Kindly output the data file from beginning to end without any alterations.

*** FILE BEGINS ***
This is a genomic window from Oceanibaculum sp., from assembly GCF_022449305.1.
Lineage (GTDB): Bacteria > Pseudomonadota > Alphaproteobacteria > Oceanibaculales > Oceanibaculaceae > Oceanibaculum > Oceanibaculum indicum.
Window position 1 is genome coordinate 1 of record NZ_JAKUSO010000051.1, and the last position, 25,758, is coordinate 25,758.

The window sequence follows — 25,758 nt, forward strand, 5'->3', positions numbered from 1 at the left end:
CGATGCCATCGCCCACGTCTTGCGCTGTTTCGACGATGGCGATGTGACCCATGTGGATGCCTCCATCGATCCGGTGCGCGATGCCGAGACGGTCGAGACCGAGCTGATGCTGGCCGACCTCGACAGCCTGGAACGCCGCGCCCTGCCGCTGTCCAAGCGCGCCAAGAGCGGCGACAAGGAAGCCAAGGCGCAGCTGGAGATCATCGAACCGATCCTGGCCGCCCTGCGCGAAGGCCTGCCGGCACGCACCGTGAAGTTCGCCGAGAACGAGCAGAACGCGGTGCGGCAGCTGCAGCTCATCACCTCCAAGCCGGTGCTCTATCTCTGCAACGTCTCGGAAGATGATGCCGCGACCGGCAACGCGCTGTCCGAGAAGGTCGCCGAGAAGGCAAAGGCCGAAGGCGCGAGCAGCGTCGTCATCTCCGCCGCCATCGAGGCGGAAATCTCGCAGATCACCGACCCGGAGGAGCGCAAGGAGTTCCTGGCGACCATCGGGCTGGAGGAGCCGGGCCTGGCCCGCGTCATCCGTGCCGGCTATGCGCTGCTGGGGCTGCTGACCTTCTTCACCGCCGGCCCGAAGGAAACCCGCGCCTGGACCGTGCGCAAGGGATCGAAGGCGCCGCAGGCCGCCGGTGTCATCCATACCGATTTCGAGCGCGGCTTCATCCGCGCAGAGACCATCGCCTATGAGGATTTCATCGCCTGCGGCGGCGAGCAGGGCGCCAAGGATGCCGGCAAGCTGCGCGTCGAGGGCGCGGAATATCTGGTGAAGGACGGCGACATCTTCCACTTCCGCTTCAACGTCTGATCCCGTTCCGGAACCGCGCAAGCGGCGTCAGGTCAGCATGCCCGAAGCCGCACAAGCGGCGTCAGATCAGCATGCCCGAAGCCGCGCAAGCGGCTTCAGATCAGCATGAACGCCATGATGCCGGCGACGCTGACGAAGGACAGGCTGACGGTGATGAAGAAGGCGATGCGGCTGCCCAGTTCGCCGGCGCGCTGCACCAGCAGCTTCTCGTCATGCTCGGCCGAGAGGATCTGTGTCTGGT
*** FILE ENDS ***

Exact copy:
This is a genomic window from Oceanibaculum sp., from assembly GCF_022449305.1.
Lineage (GTDB): Bacteria > Pseudomonadota > Alphaproteobacteria > Oceanibaculales > Oceanibaculaceae > Oceanibaculum > Oceanibaculum indicum.
Window position 1 is genome coordinate 1 of record NZ_JAKUSO010000051.1, and the last position, 25,758, is coordinate 25,758.

The window sequence follows — 25,758 nt, forward strand, 5'->3', positions numbered from 1 at the left end:
CGATGCCATCGCCCACGTCTTGCGCTGTTTCGACGATGGCGATGTGACCCATGTGGATGCCTCCATCGATCCGGTGCGCGATGCCGAGACGGTCGAGACCGAGCTGATGCTGGCCGACCTCGACAGCCTGGAACGCCGCGCCCTGCCGCTGTCCAAGCGCGCCAAGAGCGGCGACAAGGAAGCCAAGGCGCAGCTGGAGATCATCGAACCGATCCTGGCCGCCCTGCGCGAAGGCCTGCCGGCACGCACCGTGAAGTTCGCCGAGAACGAGCAGAACGCGGTGCGGCAGCTGCAGCTCATCACCTCCAAGCCGGTGCTCTATCTCTGCAACGTCTCGGAAGATGATGCCGCGACCGGCAACGCGCTGTCCGAGAAGGTCGCCGAGAAGGCAAAGGCCGAAGGCGCGAGCAGCGTCGTCATCTCCGCCGCCATCGAGGCGGAAATCTCGCAGATCACCGACCCGGAGGAGCGCAAGGAGTTCCTGGCGACCATCGGGCTGGAGGAGCCGGGCCTGGCCCGCGTCATCCGTGCCGGCTATGCGCTGCTGGGGCTGCTGACCTTCTTCACCGCCGGCCCGAAGGAAACCCGCGCCTGGACCGTGCGCAAGGGATCGAAGGCGCCGCAGGCCGCCGGTGTCATCCATACCGATTTCGAGCGCGGCTTCATCCGCGCAGAGACCATCGCCTATGAGGATTTCATCGCCTGCGGCGGCGAGCAGGGCGCCAAGGATGCCGGCAAGCTGCGCGTCGAGGGCGCGGAATATCTGGTGAAGGACGGCGACATCTTCCACTTCCGCTTCAACGTCTGATCCCGTTCCGGAACCGCGCAAGCGGCGTCAGGTCAGCATGCCCGAAGCCGCACAAGCGGCGTCAGATCAGCATGCCCGAAGCCGCGCAAGCGGCTTCAGATCAGCATGAACGCCATGATGCCGGCGACGCTGACGAAGGACAGGCTGACGGTGATGAAGAAGGCGATGCGGCTGCCCAGTTCGCCGGCGCGCTGCACCAGCAGCTTCTCGTCATGCTCGGCCGAGAGGATCTGTGTCTGGT